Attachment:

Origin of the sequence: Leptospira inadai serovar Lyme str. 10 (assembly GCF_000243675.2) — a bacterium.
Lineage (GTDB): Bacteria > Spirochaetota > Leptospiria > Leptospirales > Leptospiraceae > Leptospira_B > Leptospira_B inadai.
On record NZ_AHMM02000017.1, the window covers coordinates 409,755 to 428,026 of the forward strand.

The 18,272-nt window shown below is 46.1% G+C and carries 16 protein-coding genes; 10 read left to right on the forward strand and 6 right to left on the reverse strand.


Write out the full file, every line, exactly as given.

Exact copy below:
Origin of the sequence: Leptospira inadai serovar Lyme str. 10 (assembly GCF_000243675.2) — a bacterium.
Lineage (GTDB): Bacteria > Spirochaetota > Leptospiria > Leptospirales > Leptospiraceae > Leptospira_B > Leptospira_B inadai.
On record NZ_AHMM02000017.1, the window covers coordinates 409,755 to 428,026 of the forward strand.

The 18,272-nt window shown below is 46.1% G+C and carries 16 protein-coding genes; 10 read left to right on the forward strand and 6 right to left on the reverse strand.